Rob Parsons at Morgan Stanley

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  • Topic: John J. Mack, Morgan Stanley, Marketing
  • Pages : 3 (876 words )
  • Download(s) : 167
  • Published : September 3, 2012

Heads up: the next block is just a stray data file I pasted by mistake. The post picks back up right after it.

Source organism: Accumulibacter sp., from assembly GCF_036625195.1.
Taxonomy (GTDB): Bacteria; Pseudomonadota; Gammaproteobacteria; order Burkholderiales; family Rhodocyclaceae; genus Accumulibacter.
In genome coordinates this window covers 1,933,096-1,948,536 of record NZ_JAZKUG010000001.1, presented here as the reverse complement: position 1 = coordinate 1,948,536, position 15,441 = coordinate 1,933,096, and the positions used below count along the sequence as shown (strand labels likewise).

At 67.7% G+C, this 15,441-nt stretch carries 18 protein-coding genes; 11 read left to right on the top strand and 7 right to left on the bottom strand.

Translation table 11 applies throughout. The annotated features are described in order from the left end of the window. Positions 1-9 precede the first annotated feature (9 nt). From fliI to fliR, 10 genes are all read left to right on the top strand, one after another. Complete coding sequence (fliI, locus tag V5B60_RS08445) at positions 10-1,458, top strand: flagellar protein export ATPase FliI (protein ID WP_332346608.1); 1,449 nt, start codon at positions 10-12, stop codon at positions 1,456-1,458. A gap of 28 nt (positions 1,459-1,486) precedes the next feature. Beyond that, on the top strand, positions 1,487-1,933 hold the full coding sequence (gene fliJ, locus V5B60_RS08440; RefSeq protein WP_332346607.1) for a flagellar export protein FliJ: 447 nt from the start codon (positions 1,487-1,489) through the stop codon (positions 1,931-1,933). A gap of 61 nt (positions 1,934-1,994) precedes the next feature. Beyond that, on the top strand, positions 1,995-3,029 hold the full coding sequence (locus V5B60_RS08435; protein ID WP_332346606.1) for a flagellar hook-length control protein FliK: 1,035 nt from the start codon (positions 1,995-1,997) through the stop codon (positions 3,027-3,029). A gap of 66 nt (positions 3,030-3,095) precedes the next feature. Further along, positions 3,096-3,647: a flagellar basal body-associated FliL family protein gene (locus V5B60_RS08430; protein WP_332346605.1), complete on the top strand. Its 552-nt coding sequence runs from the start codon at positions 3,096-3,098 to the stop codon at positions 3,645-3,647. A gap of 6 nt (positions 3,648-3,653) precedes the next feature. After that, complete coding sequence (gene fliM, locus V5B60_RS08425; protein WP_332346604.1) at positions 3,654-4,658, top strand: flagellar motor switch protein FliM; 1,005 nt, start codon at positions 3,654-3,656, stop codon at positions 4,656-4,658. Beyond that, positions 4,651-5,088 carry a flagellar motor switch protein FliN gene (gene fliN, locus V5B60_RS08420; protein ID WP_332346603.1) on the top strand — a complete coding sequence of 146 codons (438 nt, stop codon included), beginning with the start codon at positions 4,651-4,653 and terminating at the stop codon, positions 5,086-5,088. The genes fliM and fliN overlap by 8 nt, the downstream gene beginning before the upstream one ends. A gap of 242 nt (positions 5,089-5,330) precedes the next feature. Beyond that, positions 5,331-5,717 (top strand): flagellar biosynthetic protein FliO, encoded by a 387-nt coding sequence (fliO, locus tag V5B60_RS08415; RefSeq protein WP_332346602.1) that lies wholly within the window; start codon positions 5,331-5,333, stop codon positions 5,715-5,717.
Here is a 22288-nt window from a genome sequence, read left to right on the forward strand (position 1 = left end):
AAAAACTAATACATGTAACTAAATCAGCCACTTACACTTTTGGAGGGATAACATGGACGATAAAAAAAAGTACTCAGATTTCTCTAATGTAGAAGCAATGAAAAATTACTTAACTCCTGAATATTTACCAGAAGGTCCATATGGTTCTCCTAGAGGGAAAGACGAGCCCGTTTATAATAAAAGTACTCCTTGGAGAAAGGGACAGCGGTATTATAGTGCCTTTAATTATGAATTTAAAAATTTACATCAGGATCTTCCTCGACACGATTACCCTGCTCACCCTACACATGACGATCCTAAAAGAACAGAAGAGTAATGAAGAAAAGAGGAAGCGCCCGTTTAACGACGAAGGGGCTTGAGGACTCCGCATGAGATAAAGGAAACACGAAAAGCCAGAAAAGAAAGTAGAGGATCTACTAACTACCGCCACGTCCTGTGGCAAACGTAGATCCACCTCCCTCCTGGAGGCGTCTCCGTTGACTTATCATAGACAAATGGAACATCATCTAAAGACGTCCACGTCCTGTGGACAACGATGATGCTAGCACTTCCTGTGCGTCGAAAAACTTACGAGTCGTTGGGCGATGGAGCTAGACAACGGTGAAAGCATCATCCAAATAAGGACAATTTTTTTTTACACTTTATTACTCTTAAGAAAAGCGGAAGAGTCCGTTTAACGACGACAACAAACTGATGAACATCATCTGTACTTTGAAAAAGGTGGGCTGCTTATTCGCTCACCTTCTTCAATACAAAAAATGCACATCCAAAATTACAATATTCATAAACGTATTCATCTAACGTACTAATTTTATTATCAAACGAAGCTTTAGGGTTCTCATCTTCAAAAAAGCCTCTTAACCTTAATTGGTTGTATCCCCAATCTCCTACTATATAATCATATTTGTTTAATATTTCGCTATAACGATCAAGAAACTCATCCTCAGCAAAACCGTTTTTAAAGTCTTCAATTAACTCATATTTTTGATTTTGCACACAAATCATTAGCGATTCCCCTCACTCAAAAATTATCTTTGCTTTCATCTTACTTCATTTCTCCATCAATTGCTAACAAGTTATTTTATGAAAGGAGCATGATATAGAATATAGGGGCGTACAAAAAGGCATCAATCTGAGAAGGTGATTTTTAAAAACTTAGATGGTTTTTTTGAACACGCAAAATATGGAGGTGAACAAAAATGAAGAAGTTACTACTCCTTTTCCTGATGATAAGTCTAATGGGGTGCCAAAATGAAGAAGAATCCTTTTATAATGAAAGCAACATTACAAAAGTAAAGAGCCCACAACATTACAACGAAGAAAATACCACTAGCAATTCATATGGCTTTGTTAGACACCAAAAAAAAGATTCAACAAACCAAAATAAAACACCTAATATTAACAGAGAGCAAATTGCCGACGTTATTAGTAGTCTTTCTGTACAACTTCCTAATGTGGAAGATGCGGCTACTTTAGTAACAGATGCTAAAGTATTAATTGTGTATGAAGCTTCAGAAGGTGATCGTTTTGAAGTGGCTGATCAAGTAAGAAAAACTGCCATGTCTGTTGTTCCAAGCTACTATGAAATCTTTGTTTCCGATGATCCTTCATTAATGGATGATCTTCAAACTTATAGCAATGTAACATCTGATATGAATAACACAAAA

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The dilemma facing Paul Nasr in regards to Rob Parson’s performance falls on two issues: (1) if Paul promotes Rob, how would Paul’s decision reflect on him and affect the organization; and (2) if he does not promote Rob, how would he retain him. Morgan Stanley is in the midst of shifting to the new strategy of managing client relationships from a single point of contact, the CMS group. This strategy demands business units to collaborate and work as “one firm” in order to succeed in cross-selling multiple products to each client. Thus, John Mack creates 360-degree performance evaluations to promote and institutionalize desired behaviors with the hope of evolving the culture to align with the new strategy. Employees are now measured by colleagues inside and outside their respective departments specifically for their efforts in “Teamwork/One Firm Contribution.” In Rob Parson’s case, the 360-degree evaluations are effective and present a multi-angle picture of Rob. If there is a weakness in the system, it could be the risk of a common information effect occurring in the Promotions Committee’s review process. Negative information, such as comments referring to Rob’s “cocky, overbearing, flip or insincere” attitude, tends to spread fast. Thus, it may very well be possible that most members of the Committee have knowledge of Rob’s poor interpersonal skills but fewer know of his talents in client relationship management, and this may unfairly reduce Rob’s probability of receiving a promotion. Of course, Paul Nasr must first decide whether to put Rob up for review at all, and the evaluations nonetheless capture opinions from across the firm that will help Paul make a decision that is more informed than one based purely on how much revenue Rob brings in. These negative opinions should be counterweighed by the circumstances around Rob’s job. CMS’s financial services clients are tough negotiators who demand expedient service; they need to be managed by someone who is equally...
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